Listen: Stream Beck’s Transcendent ‘Morning Phase’ Right Now

We’ve been waiting six years for a new album from Beck.

Now Morning Phase, Beck’s long-awaited followup to Modern Guilt, is here.

You can stream it now, a week in advance of release, at NPR’s first listen.

In his discussion of the album at the NPR website, Tom Moon writes:

The thumbnail summary already circulating for Beck’s 12th full-length album goes like this: It’s a sequel to Sea Change, the brooding 2002 record frequently mentioned as his masterpiece.

This is useful, to a point, for placing Morning Phase in a general neighborhood. But, like so many descriptors flying around, it doesn’t convey much about the work itself — especially since “sequel” is often shorthand for “copy,” which this most certainly is not. To get a sense of the latest turns in Beck’s journey, go directly to “Wave,” one of several pieces from Morning Phase built on the entrancing string orchestrations of David Richard Campbell, the singer-songwriter’s father. Here, you’ll find no conventional strumming, no weepy pedal-steel guitar, no drums at all — just low strings droning in support of a disconsolate, almost detached vocal. Through the somber haze comes a melody defined by strangely upturned half-steps, culminating in unsettling repetitions of the word “isolation,” over and over.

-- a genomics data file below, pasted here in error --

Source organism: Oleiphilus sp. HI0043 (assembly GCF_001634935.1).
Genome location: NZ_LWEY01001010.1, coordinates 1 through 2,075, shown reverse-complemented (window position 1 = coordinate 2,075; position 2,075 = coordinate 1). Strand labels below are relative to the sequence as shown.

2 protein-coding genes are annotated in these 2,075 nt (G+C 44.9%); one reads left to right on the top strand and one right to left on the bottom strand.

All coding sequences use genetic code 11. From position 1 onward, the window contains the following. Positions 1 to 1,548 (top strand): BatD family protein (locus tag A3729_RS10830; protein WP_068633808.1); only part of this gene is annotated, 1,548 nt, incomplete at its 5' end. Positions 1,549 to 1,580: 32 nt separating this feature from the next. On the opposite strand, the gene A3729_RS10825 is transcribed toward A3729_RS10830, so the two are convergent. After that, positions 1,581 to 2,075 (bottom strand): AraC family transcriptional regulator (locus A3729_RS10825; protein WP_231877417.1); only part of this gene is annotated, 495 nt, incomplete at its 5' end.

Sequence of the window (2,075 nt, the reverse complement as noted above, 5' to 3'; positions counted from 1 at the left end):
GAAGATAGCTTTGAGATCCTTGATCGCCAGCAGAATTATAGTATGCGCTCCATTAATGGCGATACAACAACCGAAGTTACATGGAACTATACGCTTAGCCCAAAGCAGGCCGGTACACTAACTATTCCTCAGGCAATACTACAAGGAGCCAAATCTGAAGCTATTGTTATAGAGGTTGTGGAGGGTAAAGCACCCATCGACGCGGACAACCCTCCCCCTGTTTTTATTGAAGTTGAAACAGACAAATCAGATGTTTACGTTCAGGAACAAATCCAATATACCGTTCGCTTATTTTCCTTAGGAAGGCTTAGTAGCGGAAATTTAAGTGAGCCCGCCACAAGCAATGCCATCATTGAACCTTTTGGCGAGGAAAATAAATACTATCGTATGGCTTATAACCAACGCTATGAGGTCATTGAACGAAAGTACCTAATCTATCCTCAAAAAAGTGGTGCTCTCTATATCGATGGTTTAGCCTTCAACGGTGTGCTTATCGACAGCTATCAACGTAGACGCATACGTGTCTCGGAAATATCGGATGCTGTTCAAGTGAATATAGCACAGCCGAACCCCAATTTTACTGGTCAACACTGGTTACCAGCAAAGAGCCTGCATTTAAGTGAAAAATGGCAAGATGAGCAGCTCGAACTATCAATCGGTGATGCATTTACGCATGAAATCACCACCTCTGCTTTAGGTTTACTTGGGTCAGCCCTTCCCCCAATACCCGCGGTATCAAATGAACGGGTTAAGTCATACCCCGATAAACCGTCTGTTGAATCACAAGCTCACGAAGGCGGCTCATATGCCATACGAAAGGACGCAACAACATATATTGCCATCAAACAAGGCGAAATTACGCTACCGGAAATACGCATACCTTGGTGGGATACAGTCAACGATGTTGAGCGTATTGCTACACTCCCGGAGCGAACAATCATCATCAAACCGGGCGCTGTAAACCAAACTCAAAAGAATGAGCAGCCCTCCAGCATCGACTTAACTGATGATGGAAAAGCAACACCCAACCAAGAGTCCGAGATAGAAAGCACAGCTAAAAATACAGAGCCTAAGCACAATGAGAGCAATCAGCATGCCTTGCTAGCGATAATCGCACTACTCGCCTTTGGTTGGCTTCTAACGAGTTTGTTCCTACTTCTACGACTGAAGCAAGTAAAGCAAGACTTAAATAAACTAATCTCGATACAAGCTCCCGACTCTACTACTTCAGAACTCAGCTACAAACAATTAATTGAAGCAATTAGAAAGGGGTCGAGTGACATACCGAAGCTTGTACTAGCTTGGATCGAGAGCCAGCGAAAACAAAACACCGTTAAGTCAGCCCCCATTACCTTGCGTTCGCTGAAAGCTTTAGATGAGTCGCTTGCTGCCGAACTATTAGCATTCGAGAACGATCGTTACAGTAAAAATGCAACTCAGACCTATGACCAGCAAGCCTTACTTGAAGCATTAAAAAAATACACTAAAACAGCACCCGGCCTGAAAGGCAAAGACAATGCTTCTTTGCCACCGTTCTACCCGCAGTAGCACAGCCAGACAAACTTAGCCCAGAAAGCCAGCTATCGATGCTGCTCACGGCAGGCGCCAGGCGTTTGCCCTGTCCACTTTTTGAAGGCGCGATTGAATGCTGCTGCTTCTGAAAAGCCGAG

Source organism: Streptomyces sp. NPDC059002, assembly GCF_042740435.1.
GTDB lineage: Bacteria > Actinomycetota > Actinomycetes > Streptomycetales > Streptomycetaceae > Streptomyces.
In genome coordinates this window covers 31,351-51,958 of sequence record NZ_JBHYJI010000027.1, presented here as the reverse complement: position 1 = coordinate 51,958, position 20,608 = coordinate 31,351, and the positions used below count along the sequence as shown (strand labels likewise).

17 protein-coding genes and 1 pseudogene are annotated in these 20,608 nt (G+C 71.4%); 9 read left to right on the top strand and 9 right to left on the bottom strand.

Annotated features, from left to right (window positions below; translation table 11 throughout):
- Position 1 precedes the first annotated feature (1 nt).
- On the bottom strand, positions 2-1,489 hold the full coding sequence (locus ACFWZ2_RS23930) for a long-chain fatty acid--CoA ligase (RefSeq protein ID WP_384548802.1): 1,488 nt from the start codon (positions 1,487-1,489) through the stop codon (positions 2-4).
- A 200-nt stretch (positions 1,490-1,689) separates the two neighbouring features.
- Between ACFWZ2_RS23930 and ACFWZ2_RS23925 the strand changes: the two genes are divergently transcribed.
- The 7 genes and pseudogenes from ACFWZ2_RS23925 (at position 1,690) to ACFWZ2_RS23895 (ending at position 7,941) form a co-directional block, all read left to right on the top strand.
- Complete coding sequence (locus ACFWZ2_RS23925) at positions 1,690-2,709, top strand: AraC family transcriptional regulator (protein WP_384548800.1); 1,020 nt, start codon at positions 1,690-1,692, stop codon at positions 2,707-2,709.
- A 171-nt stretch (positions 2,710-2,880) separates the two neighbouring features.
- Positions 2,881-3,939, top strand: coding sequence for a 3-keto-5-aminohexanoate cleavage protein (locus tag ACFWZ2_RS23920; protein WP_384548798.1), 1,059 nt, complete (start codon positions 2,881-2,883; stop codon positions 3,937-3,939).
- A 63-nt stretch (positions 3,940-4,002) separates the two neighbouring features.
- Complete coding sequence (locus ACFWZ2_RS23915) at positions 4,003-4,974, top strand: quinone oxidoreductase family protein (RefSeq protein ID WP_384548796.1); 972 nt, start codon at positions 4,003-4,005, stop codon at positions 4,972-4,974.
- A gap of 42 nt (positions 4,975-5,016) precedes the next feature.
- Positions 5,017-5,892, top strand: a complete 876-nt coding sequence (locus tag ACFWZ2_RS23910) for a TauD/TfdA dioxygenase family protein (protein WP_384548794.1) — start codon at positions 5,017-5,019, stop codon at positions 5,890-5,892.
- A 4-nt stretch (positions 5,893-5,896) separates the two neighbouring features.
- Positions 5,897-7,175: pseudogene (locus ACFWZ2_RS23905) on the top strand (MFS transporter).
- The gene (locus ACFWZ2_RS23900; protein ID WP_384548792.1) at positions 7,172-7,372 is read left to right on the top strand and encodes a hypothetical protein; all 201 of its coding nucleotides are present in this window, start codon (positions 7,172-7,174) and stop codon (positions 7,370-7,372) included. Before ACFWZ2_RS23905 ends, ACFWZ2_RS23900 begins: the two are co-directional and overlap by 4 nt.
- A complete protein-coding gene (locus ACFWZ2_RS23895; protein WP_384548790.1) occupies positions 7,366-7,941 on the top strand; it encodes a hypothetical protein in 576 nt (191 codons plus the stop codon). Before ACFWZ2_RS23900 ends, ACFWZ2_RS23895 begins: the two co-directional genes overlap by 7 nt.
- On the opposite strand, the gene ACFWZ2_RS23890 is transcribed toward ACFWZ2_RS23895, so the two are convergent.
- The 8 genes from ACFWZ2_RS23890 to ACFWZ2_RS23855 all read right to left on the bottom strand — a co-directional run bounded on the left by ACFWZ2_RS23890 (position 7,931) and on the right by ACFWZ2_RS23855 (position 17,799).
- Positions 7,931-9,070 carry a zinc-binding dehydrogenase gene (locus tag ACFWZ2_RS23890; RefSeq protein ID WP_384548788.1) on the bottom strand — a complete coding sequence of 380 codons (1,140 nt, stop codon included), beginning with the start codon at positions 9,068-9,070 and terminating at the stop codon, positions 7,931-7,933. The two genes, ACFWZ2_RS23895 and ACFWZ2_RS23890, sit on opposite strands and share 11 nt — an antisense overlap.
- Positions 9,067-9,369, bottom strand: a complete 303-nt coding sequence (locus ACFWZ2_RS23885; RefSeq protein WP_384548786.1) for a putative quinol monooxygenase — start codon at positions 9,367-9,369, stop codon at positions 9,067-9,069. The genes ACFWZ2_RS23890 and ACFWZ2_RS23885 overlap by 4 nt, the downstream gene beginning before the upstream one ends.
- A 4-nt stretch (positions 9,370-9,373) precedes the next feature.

“Wave” has little in common with what most think of as pop music — and, for that matter, with what most think of as Beck music. Even those who know Sea Change will be surprised by the song’s stark sense of drama. In a recent All Songs Considered interview, Beck describes the long interval between Morning Phase and 2008’s Modern Guilt as a process of rediscovery. He was contending with personal issues, including a serious back injury that prevented him from performing, and when he found it difficult to write for himself, he devoted his energy to covers of classic records and writing for other artists (his 2012 Song Reader, the sheet-music folio, is one byproduct). It took him a long time to develop the new album, he says, because he’d been challenging himself to write in different ways — and didn’t always believe that the results were worth sharing.

Listen to the album here.

Listen to Back talk about Morning Phase here.

-– A Days of the Crazy-Wild blog post: sounds, visuals and/or news –-

About Michael Goldberg

Michael Goldberg is a distinguished pioneer in the online music space; Newsweek magazine called him an ‘Internet visionary.’ In 1994 he founded Addicted To Noise (ATN), the highly influential music web site. He was a senior vice-president and editor in chief at SonicNet from March 1997 through May 2000. In 1997, Addicted To Noise won Webby awards for best music site in 1998 and 1999, and also won Yahoo Internet Life! awards for three years running as best music site in 1998, 1999 and 2000. Prior to starting Addicted To Noise, Goldberg was an editor and senior writer at Rolling Stone magazine for 10 years. His writing has also appeared in Wired, Esquire, Vibe, Details, Downbeat, NME and numerous other publications. Michael recently completed his first novel, Days of the Crazy-Wild, and is currently writing a second novel.

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